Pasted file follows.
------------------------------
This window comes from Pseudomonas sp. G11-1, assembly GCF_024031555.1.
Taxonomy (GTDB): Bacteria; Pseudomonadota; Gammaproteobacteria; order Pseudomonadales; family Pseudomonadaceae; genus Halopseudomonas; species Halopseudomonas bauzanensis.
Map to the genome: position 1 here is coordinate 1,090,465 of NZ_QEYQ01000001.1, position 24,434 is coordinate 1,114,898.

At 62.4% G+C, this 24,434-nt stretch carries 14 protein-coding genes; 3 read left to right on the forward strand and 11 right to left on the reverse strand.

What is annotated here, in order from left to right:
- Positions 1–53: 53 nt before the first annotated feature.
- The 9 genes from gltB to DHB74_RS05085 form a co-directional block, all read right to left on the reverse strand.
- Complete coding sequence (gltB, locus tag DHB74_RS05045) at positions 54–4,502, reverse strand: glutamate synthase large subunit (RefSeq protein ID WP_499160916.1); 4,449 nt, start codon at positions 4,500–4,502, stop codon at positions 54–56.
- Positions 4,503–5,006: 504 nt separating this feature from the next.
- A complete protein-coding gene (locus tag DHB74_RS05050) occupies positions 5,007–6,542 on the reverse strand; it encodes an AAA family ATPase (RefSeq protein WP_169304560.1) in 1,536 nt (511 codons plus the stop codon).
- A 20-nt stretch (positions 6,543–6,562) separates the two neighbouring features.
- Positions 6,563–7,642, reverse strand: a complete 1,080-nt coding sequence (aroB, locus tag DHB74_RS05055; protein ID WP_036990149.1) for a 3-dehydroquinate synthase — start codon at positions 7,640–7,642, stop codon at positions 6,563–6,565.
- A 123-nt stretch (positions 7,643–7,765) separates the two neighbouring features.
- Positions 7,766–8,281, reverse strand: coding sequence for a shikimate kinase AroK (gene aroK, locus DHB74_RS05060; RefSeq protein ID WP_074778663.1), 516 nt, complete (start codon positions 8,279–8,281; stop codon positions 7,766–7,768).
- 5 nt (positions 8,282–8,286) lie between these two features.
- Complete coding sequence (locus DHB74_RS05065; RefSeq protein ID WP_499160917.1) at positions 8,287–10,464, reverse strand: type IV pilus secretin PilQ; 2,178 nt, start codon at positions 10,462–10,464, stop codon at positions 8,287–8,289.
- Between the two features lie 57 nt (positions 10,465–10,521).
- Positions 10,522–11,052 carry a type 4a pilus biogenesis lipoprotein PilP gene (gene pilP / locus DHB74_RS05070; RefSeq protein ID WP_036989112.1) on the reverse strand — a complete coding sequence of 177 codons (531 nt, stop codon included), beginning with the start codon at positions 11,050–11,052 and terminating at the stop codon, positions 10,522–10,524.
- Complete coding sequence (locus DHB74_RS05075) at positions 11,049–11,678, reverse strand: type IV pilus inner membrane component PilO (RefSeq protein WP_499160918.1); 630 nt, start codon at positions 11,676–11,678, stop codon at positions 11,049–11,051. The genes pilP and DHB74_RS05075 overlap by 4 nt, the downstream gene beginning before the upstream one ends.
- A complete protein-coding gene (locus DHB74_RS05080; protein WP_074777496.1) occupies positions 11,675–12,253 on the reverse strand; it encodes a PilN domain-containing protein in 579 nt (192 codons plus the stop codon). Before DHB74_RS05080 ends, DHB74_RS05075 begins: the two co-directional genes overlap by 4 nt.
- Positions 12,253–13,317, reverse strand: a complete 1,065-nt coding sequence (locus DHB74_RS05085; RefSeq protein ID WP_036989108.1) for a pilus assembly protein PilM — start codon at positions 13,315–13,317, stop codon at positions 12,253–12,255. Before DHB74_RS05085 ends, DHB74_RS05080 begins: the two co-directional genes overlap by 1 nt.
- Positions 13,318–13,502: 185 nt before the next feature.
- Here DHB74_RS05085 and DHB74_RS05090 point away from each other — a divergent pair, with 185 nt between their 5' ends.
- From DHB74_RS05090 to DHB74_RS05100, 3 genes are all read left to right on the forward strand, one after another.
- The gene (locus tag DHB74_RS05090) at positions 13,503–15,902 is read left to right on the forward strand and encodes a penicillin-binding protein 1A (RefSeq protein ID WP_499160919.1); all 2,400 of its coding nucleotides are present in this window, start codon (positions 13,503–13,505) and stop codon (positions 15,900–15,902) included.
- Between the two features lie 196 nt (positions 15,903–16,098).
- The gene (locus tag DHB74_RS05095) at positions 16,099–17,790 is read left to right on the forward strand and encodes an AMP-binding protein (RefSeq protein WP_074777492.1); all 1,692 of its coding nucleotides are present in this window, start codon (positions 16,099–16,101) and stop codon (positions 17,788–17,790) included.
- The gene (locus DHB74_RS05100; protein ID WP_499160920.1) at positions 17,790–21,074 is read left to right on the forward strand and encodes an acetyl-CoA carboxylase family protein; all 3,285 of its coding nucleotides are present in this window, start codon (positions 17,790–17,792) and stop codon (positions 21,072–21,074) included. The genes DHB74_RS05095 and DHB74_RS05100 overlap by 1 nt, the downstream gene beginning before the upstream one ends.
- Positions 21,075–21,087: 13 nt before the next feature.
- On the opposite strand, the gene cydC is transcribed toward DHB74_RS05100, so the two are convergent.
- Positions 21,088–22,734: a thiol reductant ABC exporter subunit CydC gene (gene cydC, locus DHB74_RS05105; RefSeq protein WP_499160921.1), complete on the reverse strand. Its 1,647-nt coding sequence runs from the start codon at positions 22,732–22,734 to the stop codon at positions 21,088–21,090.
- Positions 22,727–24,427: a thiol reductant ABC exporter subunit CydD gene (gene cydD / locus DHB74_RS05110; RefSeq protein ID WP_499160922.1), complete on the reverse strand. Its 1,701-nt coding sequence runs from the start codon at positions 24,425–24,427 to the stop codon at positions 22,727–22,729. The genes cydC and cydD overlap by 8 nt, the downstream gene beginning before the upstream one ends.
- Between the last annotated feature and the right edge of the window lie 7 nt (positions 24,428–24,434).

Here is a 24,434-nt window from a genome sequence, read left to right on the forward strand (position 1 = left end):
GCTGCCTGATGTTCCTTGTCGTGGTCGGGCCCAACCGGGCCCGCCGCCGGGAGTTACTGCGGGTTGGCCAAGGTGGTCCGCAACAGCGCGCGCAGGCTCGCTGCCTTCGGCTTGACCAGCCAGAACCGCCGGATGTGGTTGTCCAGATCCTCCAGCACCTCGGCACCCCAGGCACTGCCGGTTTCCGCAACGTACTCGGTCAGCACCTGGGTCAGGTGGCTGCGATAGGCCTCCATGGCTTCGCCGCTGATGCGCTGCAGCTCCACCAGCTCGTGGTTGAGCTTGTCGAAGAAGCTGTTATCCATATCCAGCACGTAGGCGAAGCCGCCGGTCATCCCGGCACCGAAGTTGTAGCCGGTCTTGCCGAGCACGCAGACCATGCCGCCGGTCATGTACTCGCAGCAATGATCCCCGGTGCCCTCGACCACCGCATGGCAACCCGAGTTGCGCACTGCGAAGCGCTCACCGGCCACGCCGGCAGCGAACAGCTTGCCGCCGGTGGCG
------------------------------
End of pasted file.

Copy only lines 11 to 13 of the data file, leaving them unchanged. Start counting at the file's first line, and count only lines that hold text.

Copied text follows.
- A 20-nt stretch (positions 6,543–6,562) separates the two neighbouring features.
- Positions 6,563–7,642, reverse strand: a complete 1,080-nt coding sequence (aroB, locus tag DHB74_RS05055; protein ID WP_036990149.1) for a 3-dehydroquinate synthase — start codon at positions 7,640–7,642, stop codon at positions 6,563–6,565.
- A 123-nt stretch (positions 7,643–7,765) separates the two neighbouring features.